I read Kyran Pittman’s lovely, funny, wise memoir, Planting Dandelions: Field Notes From a Semi-Domesticated Life, in a single day. I was smitten by page three:
“‘Look at this,’ I’d say, holding up some fragment of everyday to myself and anyone who happened to be reading, turning it over this way and that. Look.
People … offer themselves up with a mix of shyness and excitement. Sometimes they doubt themselves.
I thought maybe it was worth something, but I don’t know …
It’s probably too small to matter …
It’s kind of a mess and it’s broken in places …
“It’s beautiful,” I tell them. It’s funny. It’s deep. It’s extraordinary.
Pittman seems to be speaking in lucid, beautiful sentences that which I’m endlessly circling around here on this blog, stumbling over and bumping into in the dark of my life. Yes. It’s extraordinary. Just look. A couple of paragraphs later, she says that Planting Dandelions shares her “moments of truth.” She cites “the power of small things to make a life infinitely vast,” and then invites her reader, at the end of her introduction, to “Look. Look what I found. Come see.” This is on page four, and I was already nodding and crying at the same time.
The chapters of Planting Dandelions are loosely organized by theme or life stage. Pittman talks about the complicated, “scorched-earth” way she and her husband connected, about her early days as a fierce proponent of attachment parenting, about her gradual movement back into work. She covers sex, religion, the loss of grandparents, school, female friendships in midlife, and the US South, all in a voice that is by turns laugh-out-loud funny and wipe-tears-away tender.
One theme that I particularly related to in Planting Dandelions is the vague sense of bewilderment that dogs Pittman and her husband no matter how old they and their children become. I totally share this. I have often joked that I’m waiting for the real mother to come home, and that’s utterly true. Sometimes I look across a room at my children, or catch a glimpse of them in the rearview mirror, and am absolutely awestruck, astounded, that I am their parent. When did this happen? Wasn’t I just, five minutes ago, a college senior, arms flung around my best friends, staggering across Poe Field on a sunny spring day? I am conscious, every single day, for example when I go to drop off in my actual pajamas, of all the ways in which I thought I’d be more “grown up” by now. Pittman describes this feeling, which I feel piercingly, regularly:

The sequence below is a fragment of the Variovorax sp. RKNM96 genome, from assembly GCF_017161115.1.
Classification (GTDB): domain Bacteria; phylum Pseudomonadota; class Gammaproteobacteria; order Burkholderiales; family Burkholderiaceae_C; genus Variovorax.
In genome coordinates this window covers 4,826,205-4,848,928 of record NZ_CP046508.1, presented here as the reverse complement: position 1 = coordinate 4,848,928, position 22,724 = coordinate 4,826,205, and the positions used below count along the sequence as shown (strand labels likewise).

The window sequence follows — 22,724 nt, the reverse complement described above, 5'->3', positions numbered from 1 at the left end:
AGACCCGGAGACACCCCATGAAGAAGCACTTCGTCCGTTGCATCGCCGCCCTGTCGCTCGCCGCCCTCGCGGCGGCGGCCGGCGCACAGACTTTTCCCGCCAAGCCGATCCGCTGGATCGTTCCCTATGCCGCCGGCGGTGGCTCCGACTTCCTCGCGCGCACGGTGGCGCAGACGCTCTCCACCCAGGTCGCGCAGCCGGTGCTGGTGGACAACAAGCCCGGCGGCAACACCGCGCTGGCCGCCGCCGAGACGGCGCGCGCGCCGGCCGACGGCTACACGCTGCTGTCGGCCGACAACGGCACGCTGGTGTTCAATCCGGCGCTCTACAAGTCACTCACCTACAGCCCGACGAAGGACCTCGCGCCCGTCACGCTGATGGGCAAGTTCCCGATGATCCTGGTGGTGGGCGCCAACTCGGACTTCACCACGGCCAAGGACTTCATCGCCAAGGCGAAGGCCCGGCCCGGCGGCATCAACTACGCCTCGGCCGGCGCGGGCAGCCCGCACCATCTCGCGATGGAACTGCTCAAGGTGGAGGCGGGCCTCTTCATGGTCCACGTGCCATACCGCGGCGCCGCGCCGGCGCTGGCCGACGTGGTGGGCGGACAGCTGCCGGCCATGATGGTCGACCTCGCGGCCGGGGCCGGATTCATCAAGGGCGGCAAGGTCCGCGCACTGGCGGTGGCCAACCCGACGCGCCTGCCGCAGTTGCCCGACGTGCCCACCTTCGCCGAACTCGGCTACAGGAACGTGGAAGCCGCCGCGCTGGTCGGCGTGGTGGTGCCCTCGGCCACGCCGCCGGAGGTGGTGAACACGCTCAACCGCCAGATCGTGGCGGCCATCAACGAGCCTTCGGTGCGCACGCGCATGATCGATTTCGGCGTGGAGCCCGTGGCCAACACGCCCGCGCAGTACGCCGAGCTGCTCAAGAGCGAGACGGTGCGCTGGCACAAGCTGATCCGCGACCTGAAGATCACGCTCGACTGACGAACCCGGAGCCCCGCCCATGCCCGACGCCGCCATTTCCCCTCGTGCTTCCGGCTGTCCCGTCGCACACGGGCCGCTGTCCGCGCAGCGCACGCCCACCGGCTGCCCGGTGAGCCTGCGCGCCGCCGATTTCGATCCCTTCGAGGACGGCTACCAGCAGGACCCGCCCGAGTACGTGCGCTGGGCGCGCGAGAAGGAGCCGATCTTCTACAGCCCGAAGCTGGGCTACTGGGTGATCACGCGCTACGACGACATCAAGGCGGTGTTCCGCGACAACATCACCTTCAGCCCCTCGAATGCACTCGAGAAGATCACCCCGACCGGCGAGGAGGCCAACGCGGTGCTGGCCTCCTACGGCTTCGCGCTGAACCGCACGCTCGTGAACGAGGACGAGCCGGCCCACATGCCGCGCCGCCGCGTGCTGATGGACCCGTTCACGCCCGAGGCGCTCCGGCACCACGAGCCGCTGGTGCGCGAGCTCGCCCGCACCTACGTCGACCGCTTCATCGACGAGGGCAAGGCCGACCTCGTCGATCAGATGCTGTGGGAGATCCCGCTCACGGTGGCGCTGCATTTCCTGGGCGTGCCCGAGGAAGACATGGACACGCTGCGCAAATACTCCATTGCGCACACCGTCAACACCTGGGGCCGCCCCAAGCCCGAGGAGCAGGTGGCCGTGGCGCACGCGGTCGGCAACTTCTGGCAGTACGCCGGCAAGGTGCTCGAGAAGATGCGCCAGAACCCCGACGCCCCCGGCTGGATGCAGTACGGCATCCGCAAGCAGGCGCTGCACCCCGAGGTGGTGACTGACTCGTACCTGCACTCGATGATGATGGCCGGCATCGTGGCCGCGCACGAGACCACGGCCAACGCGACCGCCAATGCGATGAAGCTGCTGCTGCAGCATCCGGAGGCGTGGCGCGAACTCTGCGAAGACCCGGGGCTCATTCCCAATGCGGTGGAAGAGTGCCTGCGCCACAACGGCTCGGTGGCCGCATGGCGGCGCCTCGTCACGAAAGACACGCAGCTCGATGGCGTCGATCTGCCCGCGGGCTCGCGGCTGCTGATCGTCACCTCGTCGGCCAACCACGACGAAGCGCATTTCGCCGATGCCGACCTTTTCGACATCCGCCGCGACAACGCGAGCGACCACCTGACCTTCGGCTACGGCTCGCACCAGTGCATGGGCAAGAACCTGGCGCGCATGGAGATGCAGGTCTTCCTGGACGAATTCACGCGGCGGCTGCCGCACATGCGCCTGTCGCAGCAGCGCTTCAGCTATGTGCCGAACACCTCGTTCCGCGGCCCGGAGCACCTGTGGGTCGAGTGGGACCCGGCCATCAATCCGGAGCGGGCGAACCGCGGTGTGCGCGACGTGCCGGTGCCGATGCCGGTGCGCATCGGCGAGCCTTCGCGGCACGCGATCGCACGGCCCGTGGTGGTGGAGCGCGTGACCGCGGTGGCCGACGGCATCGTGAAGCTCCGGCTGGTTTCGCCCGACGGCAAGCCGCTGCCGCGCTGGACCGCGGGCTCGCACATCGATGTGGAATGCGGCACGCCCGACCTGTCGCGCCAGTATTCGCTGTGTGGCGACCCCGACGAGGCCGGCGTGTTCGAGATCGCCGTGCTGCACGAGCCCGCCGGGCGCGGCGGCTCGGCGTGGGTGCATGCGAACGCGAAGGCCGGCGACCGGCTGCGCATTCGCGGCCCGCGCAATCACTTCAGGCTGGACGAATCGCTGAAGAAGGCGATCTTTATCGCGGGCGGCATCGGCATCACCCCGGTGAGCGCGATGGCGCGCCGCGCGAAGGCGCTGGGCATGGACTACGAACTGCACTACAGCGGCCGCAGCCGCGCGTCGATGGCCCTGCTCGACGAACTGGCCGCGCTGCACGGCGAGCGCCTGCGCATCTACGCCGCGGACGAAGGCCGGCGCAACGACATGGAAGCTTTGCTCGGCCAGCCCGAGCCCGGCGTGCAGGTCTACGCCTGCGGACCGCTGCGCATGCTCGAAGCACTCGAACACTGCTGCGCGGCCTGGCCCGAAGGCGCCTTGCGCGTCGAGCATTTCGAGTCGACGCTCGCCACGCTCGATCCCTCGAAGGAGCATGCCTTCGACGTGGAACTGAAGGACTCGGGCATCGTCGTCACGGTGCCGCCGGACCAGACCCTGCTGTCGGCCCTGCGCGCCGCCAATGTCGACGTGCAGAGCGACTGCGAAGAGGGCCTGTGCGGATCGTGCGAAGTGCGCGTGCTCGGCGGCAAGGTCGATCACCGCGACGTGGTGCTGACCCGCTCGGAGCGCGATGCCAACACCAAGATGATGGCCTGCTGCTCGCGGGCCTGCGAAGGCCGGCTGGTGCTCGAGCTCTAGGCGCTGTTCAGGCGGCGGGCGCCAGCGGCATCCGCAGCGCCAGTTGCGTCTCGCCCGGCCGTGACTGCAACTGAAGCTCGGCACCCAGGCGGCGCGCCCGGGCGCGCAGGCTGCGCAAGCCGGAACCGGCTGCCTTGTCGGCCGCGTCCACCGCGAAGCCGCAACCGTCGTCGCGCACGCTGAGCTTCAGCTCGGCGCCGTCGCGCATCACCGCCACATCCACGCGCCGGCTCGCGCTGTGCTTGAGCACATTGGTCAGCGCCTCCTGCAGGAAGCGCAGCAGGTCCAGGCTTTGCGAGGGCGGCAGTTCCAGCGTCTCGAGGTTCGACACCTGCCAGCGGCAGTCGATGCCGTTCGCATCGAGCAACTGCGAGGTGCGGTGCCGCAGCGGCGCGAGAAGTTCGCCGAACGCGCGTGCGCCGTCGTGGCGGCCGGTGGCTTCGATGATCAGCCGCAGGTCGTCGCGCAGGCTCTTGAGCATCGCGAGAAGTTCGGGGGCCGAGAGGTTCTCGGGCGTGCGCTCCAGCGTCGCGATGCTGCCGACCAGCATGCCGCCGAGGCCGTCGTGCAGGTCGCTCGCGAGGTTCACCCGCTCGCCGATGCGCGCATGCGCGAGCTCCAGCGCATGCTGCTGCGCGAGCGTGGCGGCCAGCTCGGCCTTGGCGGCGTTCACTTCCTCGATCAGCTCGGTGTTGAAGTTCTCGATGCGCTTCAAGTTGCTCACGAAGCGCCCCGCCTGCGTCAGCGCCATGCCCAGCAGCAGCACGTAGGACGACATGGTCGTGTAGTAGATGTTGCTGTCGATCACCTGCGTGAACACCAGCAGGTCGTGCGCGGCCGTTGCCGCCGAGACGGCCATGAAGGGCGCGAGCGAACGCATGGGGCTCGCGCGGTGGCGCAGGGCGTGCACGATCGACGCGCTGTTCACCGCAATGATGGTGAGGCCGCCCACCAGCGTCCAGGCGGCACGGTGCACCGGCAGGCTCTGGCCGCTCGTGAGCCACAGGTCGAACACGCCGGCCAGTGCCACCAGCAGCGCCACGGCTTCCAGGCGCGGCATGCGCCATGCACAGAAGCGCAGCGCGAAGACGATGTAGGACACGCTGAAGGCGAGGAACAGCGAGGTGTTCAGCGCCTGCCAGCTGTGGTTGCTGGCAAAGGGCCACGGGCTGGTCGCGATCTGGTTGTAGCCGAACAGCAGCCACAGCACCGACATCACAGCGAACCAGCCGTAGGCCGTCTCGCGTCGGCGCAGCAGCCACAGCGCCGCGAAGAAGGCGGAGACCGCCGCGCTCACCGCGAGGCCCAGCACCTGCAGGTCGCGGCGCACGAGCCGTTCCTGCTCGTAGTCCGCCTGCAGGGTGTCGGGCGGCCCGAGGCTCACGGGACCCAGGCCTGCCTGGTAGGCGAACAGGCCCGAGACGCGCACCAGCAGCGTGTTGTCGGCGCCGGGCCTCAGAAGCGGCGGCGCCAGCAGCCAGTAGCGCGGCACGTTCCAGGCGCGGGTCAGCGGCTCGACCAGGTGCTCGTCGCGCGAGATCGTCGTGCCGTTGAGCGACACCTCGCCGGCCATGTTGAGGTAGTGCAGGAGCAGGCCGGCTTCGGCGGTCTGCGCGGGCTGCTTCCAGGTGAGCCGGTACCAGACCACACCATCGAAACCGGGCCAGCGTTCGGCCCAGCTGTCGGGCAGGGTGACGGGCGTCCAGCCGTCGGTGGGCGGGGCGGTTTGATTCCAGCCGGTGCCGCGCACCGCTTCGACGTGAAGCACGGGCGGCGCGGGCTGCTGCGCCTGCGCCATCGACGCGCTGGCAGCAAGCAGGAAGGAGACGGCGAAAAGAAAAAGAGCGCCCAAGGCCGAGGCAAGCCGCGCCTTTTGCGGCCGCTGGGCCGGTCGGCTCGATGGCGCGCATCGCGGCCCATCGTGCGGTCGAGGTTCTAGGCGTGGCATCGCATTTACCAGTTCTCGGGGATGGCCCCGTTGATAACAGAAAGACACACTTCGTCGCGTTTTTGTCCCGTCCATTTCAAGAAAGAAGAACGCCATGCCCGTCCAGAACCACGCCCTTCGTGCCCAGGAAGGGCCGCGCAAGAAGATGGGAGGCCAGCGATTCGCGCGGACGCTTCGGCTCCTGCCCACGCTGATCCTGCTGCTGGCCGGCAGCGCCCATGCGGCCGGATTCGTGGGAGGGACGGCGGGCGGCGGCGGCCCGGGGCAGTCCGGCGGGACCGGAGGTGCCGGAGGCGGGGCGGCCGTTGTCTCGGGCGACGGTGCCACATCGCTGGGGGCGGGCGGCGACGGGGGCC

“…I wanted to fall to my knees, hold him to my chest and say I’m sorry, I wanted to be better for you. I thought I might have it together by now, but I don’t, and I don’t thin I will before you figure it out and can see for yourself that other people seem to have the secret to life and we, your parents, don’t have a clue.”
There is another strand in Planting Dandelions I found particularly powerful, which is that our children are not, in fact, ours. They belong to themselves, not to us. We are deeply privileged to share these years with them, to shepherd and shelter them, but we are not as mightily responsible for the outcomes of their lives as some believe. Pittman addresses this:
“I lose sight of that from time to time, and delude myself into thinking I’m the auteur of their experience, when actually, I mainly work in catering. They don’t need me directing, feeding them their lines. They get it. The script of life and death, grief and joy, is written on their DNA.”
Towards the end of Planting Dandelions Pittman talks about her decision, a long time in coming, to become a US Citizen. At one point during her deliberation, she unearths a box of old visas, medical records, and faxes. She finds a poem, many years old, that her father had written for her. It contains this line: Going towards yourself is the longest journey of all. That sentence, at least for me, is the purest distillation of what Planting Dandelions is about. It’s about the journey home, the way we build a marriage and a family from myriad small, imperfect moments, decisions, and experiences, about how we eventually figure out who we are. It’s about the way we can lose ourselves in the desperate love of our children, about aging and wrinkles and sag, and about how a community of women becomes ever more important. It’s about the many paradoxes and mysteries at the heart of even the most ordinary family life. It’s about the cracks that let the light in.
And I loved it. I know you will too.
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